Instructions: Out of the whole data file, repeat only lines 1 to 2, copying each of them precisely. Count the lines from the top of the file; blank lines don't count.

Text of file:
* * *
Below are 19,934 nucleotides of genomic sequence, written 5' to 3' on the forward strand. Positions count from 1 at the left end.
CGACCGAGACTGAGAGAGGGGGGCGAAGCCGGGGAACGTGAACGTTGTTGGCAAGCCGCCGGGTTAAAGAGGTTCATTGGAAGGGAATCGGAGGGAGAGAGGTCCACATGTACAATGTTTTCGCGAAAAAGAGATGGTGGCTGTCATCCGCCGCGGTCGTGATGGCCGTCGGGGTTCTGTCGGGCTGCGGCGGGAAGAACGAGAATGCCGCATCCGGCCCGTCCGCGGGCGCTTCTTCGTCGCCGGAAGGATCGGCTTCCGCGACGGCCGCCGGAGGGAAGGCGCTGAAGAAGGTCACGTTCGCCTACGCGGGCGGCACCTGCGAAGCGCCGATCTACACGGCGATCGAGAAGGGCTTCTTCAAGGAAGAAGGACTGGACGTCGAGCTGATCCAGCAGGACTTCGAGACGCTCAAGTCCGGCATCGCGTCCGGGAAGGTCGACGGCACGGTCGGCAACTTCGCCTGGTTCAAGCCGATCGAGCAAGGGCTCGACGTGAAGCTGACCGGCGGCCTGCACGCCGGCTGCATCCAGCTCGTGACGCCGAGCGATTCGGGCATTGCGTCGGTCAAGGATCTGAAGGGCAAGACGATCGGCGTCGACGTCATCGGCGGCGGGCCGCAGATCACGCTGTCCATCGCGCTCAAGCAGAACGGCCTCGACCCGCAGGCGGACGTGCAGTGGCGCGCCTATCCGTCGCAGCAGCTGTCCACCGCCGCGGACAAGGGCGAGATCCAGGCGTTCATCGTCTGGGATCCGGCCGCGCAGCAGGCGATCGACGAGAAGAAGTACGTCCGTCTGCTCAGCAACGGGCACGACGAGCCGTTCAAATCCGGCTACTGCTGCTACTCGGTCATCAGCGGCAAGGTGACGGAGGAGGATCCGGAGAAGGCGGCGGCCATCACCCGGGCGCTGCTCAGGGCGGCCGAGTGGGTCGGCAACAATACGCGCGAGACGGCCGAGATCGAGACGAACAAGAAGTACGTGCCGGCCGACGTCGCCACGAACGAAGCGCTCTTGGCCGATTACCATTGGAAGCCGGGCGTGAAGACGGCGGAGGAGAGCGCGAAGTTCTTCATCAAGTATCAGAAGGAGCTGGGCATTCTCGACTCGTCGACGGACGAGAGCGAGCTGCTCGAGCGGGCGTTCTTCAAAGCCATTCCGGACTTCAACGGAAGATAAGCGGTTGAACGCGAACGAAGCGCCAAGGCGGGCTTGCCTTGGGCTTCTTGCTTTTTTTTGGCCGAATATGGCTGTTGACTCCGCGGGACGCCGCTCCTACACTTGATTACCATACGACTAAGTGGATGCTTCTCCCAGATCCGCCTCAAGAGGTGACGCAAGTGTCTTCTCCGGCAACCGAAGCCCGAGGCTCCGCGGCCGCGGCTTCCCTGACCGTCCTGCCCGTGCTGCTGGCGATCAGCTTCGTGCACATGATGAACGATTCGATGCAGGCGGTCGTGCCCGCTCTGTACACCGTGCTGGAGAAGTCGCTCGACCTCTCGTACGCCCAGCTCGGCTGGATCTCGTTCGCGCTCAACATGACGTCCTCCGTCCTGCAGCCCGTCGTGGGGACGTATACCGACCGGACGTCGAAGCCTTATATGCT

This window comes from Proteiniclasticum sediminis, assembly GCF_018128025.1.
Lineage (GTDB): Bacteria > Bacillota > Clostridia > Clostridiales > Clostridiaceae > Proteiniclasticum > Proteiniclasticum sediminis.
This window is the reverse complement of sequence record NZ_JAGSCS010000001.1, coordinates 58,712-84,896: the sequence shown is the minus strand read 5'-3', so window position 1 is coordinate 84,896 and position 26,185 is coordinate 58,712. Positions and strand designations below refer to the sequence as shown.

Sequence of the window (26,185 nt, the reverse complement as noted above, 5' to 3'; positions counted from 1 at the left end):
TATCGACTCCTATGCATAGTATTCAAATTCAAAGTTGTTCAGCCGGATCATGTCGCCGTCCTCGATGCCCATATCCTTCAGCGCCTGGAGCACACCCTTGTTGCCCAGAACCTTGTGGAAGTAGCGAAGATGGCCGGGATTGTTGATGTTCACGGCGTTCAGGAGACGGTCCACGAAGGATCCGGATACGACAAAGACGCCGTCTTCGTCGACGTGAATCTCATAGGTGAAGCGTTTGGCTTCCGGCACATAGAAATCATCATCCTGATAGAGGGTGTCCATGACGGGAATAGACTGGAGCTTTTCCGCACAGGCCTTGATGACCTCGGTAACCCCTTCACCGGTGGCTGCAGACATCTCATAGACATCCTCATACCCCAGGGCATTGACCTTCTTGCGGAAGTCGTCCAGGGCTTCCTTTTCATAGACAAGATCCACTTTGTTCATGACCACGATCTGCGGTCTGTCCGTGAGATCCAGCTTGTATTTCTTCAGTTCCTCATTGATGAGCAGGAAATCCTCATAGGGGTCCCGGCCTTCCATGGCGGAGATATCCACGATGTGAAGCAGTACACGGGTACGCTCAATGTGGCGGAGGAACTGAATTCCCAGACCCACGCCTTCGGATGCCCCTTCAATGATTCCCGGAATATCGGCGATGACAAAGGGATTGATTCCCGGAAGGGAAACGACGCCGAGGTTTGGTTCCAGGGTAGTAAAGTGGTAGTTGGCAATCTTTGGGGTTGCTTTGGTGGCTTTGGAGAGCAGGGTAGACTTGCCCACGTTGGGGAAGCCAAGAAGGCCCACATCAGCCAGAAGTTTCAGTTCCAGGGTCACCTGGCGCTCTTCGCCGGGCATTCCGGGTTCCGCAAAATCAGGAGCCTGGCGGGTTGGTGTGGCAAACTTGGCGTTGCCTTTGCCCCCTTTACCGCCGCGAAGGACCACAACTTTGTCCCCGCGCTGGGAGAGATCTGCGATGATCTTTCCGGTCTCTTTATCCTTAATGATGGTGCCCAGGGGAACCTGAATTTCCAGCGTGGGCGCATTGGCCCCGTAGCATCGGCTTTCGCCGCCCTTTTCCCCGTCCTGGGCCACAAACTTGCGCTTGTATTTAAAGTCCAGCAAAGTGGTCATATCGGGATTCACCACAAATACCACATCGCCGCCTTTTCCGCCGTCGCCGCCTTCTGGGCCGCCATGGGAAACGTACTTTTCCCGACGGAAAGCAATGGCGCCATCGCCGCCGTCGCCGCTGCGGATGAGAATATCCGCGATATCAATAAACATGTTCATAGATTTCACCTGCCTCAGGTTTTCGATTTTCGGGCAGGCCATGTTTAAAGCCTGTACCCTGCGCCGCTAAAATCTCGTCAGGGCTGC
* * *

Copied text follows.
Below are 19,934 nucleotides of genomic sequence, written 5' to 3' on the forward strand. Positions count from 1 at the left end.
CGACCGAGACTGAGAGAGGGGGGCGAAGCCGGGGAACGTGAACGTTGTTGGCAAGCCGCCGGGTTAAAGAGGTTCATTGGAAGGGAATCGGAGGGAGAGAGGTCCACATGTACAATGTTTTCGCGAAAAAGAGATGGTGGCTGTCATCCGCCGCGGTCGTGATGGCCGTCGGGGTTCTGTCGGGCTGCGGCGGGAAGAACGAGAATGCCGCATCCGGCCCGTCCGCGGGCGCTTCTTCGTCGCCGGAAGGATCGGCTTCCGCGACGGCCGCCGGAGGGAAGGCGCTGAAGAAGGTCACGTTCGCCTACGCGGGCGGCACCTGCGAAGCGCCGATCTACACGGCGATCGAGAAGGGCTTCTTCAAGGAAGAAGGACTGGACGTCGAGCTGATCCAGCAGGACTTCGAGACGCTCAAGTCCGGCATCGCGTCCGGGAAGGTCGACGGCACGGTCGGCAACTTCGCCTGGTTCAAGCCGATCGAGCAAGGGCTCGACGTGAAGCTGACCGGCGGCCTGCACGCCGGCTGCATCCAGCTCGTGACGCCGAGCGATTCGGGCATTGCGTCGGTCAAGGATCTGAAGGGCAAGACGATCGGCGTCGACGTCATCGGCGGCGGGCCGCAGATCACGCTGTCCATCGCGCTCAAGCAGAACGGCCTCGACCCGCAGGCGGACGTGCAGTGGCGCGCCTATCCGTCGCAGCAGCTGTCCACCGCCGCGGACAAGGGCGAGATCCAGGCGTTCATCGTCTGGGATCCGGCCGCGCAGCAGGCGATCGACGAGAAGAAGTACGTCCGTCTGCTCAGCAACGGGCACGACGAGCCGTTCAAATCCGGCTACTGCTGCTACTCGGTCATCAGCGGCAAGGTGACGGAGGAGGATCCGGAGAAGGCGGCGGCCATCACCCGGGCGCTGCTCAGGGCGGCCGAGTGGGTCGGCAACAATACGCGCGAGACGGCCGAGATCGAGACGAACAAGAAGTACGTGCCGGCCGACGTCGCCACGAACGAAGCGCTCTTGGCCGATTACCATTGGAAGCCGGGCGTGAAGACGGCGGAGGAGAGCGCGAAGTTCTTCATCAAGTATCAGAAGGAGCTGGGCATTCTCGACTCGTCGACGGACGAGAGCGAGCTGCTCGAGCGGGCGTTCTTCAAAGCCATTCCGGACTTCAACGGAAGATAAGCGGTTGAACGCGAACGAAGCGCCAAGGCGGGCTTGCCTTGGGCTTCTTGCTTTTTTTTGGCCGAATATGGCTGTTGACTCCGCGGGACGCCGCTCCTACACTTGATTACCATACGACTAAGTGGATGCTTCTCCCAGATCCGCCTCAAGAGGTGACGCAAGTGTCTTCTCCGGCAACCGAAGCCCGAGGCTCCGCGGCCGCGGCTTCCCTGACCGTCCTGCCCGTGCTGCTGGCGATCAGCTTCGTGCACATGATGAACGATTCGATGCAGGCGGTCGTGCCCGCTCTGTACACCGTGCTGGAGAAGTCGCTCGACCTCTCGTACGCCCAGCTCGGCTGGATCTCGTTCGCGCTCAACATGACGTCCTCCGTCCTGCAGCCCGTCGTGGGGACGTATACCGACCGGACGTCGAAGCCTTATATGCT